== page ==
Whether McKaughan decides to take up a career in film or not, she agrees that the skills learned in AVP are applicable to many fields. In fact, she joined AVP for the photography aspect but later realized how working on videography was connected.

“Last year I went into AVP because I was really into photography, but then I realized that I liked the idea of doing something with a little bit more in motion because I felt like photography was limiting,” McKaughan said. “So, I joined the class to learn a bit about how to get into film.”

Students also use a professional-quality editing software for their projects. Both advanced and intro classes have Adobe Creative Suite and related programs available to them, which they use for inserting all manner of effects into their films. While Suite programs like Premiere Pro are used for editing films, others, like After Effects, enable a user to create motion graphics and animation.

“Last class we worked on using a [software] program called After Effects,” McKaughan said. “And then we’re also working on lighting and mimicking movie scenes.”
LASA senior Nabeeha Ghani is also in the advanced AVP class and took intro to AVP last year. She took AVP because of the opportunities students are presented with to get into both the film and photography industry.

“I joined AVP because I always wanted to explore film but never had the space to do so, and I heard a lot of good things about Ms. Mokry and the film program at LASA,” Ghani said. “In this class, we learn a lot of technical skills as well as a lot of storytelling skills. We learn how to use the equipment, but we also learn what makes a good story, and what makes a good plot.”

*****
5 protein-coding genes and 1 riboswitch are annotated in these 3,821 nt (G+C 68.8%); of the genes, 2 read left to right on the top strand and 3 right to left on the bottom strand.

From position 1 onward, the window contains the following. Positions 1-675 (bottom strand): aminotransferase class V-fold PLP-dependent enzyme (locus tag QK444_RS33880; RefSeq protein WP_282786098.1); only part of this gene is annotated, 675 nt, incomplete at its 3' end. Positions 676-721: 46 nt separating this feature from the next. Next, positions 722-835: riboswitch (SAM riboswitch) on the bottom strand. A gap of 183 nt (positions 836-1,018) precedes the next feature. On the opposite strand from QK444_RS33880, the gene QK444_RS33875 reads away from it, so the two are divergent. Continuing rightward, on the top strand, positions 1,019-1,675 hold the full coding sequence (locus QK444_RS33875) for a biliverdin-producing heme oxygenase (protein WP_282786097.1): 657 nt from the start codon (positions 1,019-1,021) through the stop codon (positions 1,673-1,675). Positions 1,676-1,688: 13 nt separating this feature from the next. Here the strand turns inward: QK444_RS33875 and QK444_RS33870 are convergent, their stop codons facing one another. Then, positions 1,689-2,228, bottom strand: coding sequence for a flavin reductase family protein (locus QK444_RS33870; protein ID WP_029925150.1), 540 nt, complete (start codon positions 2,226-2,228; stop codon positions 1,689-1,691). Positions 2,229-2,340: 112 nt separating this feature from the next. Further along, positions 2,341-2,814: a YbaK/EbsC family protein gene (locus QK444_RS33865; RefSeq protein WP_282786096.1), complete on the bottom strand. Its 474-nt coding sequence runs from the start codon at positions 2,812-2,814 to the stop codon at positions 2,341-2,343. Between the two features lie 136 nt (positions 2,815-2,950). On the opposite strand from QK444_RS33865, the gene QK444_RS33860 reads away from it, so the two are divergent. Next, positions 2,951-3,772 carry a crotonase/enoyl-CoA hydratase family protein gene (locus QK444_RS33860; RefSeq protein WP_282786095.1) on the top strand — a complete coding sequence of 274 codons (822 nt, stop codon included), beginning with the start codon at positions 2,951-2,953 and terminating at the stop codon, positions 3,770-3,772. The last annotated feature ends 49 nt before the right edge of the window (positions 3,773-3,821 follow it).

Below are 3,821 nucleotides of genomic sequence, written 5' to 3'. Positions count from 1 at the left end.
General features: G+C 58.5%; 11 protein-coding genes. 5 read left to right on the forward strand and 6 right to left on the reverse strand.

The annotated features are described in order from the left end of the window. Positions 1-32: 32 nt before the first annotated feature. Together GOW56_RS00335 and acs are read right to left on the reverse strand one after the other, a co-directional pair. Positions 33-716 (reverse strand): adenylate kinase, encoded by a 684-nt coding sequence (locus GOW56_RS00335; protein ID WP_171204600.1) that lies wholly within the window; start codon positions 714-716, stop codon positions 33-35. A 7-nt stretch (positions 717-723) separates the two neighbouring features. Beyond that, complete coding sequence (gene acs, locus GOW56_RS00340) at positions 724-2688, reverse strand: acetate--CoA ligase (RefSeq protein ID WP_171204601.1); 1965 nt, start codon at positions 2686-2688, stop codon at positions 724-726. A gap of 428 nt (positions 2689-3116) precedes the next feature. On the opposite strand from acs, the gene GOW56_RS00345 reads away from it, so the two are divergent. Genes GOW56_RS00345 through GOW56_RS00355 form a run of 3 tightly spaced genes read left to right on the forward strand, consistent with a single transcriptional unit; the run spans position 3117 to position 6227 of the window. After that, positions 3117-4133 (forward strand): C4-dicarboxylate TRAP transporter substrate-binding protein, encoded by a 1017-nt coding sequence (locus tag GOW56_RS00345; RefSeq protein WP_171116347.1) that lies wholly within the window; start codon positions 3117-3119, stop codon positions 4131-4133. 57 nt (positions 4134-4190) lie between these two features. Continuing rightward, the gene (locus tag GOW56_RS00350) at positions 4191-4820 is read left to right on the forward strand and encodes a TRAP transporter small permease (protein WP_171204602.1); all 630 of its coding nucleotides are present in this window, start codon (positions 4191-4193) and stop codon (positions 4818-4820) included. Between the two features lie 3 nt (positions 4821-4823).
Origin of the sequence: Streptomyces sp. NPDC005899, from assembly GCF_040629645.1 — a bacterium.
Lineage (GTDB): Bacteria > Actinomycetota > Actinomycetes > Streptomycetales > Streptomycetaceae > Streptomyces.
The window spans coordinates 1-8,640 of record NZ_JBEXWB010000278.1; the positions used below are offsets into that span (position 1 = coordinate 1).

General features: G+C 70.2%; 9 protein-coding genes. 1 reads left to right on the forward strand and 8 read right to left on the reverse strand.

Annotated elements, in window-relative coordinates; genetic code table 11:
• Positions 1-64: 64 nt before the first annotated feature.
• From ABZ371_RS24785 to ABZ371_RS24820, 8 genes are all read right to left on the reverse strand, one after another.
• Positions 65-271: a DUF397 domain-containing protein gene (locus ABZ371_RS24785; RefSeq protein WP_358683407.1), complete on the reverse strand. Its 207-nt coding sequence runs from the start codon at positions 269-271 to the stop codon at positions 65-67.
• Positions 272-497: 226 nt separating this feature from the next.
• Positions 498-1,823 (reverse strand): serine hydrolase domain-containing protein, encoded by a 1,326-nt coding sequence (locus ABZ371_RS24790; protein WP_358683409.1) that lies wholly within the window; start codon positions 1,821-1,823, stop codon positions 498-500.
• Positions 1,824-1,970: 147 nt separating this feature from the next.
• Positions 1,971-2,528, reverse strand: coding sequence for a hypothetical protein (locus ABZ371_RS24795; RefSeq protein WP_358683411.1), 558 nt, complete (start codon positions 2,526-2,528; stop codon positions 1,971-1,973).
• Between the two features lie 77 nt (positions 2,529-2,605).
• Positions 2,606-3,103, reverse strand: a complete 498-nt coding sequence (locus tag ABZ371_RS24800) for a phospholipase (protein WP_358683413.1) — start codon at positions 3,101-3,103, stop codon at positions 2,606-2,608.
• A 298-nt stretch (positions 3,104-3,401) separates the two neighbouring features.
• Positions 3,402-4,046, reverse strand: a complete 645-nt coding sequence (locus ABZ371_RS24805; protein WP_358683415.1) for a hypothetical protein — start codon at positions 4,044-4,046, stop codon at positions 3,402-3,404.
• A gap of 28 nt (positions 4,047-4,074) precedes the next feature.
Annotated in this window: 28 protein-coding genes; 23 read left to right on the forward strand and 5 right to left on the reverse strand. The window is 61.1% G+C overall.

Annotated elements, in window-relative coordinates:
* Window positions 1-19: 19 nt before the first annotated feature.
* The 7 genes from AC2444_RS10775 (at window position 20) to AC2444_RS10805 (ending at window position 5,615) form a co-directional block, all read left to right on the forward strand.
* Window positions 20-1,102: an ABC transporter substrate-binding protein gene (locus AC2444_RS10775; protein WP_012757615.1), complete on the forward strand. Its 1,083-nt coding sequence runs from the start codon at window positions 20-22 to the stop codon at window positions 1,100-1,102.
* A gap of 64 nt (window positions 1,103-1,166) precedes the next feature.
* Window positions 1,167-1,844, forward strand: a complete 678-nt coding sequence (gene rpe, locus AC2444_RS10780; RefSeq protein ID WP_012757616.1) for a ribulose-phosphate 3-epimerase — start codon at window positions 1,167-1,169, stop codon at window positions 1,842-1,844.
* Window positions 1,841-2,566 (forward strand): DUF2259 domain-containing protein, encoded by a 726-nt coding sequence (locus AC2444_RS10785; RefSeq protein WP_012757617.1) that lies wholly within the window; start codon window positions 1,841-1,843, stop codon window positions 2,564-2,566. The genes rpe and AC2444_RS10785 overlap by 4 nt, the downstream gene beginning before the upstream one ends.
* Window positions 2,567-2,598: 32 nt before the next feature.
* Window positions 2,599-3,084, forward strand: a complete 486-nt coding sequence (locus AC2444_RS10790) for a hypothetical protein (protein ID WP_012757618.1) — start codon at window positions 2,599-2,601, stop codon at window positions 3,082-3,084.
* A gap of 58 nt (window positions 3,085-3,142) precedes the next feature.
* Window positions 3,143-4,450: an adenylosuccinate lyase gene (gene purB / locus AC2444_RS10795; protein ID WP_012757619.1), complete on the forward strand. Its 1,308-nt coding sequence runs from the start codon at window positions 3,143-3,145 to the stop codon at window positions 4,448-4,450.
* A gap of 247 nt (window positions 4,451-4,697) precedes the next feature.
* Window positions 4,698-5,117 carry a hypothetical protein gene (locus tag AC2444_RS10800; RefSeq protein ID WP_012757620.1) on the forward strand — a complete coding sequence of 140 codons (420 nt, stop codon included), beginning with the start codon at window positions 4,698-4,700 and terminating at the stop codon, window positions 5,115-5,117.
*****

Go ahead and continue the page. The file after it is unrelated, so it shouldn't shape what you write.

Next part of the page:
In both classes, screenwriting crash courses are also available, and general film-writing opportunities are abundant. By the time students have finished either class, they find the knowledge they gained is useful for a career or future in the filmmaking industry.

“Being a director has been my dream job since I was in fourth grade,” Ghani said. “I think I’ve learned a lot already and narrowed it down to ‘I do want to do it in the future.’”

After taking the film class, Ghani, like past AVP alumni, realized that she wanted to move further into the world of film. However, she was not sure whether she wanted to do it professionally or not.

“I think that being in this class with Ms. Mokry really showed me that I want to continue it in the future for sure, whether that is as a hobby or as a full-on career,” Ghani said. “I think I’ve learned a lot already and narrowed it down to I do want to do it in the future.”

Besides providing cameras and computer programs, AVP provides the mentoring students need to delve into the world of filmmaking. There are multiple examples of successful graduates who have helped to produce films in the professional world. According to the interviewees, one thing is for sure: AVP is one of the coolest classes at LASA.